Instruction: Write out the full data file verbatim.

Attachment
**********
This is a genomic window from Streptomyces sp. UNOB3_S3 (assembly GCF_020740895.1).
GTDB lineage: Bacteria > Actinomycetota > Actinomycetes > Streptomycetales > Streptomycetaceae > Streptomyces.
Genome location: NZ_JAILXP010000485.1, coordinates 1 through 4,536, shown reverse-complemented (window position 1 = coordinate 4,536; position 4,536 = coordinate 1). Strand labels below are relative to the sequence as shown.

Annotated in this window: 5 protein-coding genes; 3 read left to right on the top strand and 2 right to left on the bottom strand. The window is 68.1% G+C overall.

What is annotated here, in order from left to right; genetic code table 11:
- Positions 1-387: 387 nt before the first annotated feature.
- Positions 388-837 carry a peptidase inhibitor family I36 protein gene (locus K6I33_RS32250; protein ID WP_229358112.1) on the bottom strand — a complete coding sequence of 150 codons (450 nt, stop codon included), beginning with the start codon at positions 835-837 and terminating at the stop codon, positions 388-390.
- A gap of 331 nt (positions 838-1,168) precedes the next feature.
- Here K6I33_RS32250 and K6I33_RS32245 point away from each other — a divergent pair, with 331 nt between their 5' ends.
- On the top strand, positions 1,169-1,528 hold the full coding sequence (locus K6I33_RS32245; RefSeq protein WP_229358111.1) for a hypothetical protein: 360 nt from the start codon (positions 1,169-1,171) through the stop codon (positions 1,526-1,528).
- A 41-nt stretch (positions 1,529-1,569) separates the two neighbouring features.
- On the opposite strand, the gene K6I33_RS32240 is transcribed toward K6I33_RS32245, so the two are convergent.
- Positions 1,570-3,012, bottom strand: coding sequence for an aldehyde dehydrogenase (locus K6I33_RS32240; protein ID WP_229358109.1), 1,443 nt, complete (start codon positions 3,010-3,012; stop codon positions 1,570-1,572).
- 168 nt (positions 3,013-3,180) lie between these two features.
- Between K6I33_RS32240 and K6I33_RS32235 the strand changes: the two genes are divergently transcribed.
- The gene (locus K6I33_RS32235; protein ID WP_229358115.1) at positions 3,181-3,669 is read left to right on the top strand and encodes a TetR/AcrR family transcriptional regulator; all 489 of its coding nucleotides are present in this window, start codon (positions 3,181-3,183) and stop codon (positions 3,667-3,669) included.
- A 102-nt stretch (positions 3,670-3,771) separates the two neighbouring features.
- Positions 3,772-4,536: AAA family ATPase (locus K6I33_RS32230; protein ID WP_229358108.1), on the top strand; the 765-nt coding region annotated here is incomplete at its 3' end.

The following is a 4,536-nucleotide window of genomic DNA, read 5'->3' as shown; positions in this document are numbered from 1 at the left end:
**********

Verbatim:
This is a genomic window from Streptomyces sp. UNOB3_S3 (assembly GCF_020740895.1).
GTDB lineage: Bacteria > Actinomycetota > Actinomycetes > Streptomycetales > Streptomycetaceae > Streptomyces.
Genome location: NZ_JAILXP010000485.1, coordinates 1 through 4,536, shown reverse-complemented (window position 1 = coordinate 4,536; position 4,536 = coordinate 1). Strand labels below are relative to the sequence as shown.

Annotated in this window: 5 protein-coding genes; 3 read left to right on the top strand and 2 right to left on the bottom strand. The window is 68.1% G+C overall.

What is annotated here, in order from left to right; genetic code table 11:
- Positions 1-387: 387 nt before the first annotated feature.
- Positions 388-837 carry a peptidase inhibitor family I36 protein gene (locus K6I33_RS32250; protein ID WP_229358112.1) on the bottom strand — a complete coding sequence of 150 codons (450 nt, stop codon included), beginning with the start codon at positions 835-837 and terminating at the stop codon, positions 388-390.
- A gap of 331 nt (positions 838-1,168) precedes the next feature.
- Here K6I33_RS32250 and K6I33_RS32245 point away from each other — a divergent pair, with 331 nt between their 5' ends.
- On the top strand, positions 1,169-1,528 hold the full coding sequence (locus K6I33_RS32245; RefSeq protein WP_229358111.1) for a hypothetical protein: 360 nt from the start codon (positions 1,169-1,171) through the stop codon (positions 1,526-1,528).
- A 41-nt stretch (positions 1,529-1,569) separates the two neighbouring features.
- On the opposite strand, the gene K6I33_RS32240 is transcribed toward K6I33_RS32245, so the two are convergent.
- Positions 1,570-3,012, bottom strand: coding sequence for an aldehyde dehydrogenase (locus K6I33_RS32240; protein ID WP_229358109.1), 1,443 nt, complete (start codon positions 3,010-3,012; stop codon positions 1,570-1,572).
- 168 nt (positions 3,013-3,180) lie between these two features.
- Between K6I33_RS32240 and K6I33_RS32235 the strand changes: the two genes are divergently transcribed.
- The gene (locus K6I33_RS32235; protein ID WP_229358115.1) at positions 3,181-3,669 is read left to right on the top strand and encodes a TetR/AcrR family transcriptional regulator; all 489 of its coding nucleotides are present in this window, start codon (positions 3,181-3,183) and stop codon (positions 3,667-3,669) included.
- A 102-nt stretch (positions 3,670-3,771) separates the two neighbouring features.
- Positions 3,772-4,536: AAA family ATPase (locus K6I33_RS32230; protein ID WP_229358108.1), on the top strand; the 765-nt coding region annotated here is incomplete at its 3' end.

The following is a 4,536-nucleotide window of genomic DNA, read 5'->3' as shown; positions in this document are numbered from 1 at the left end: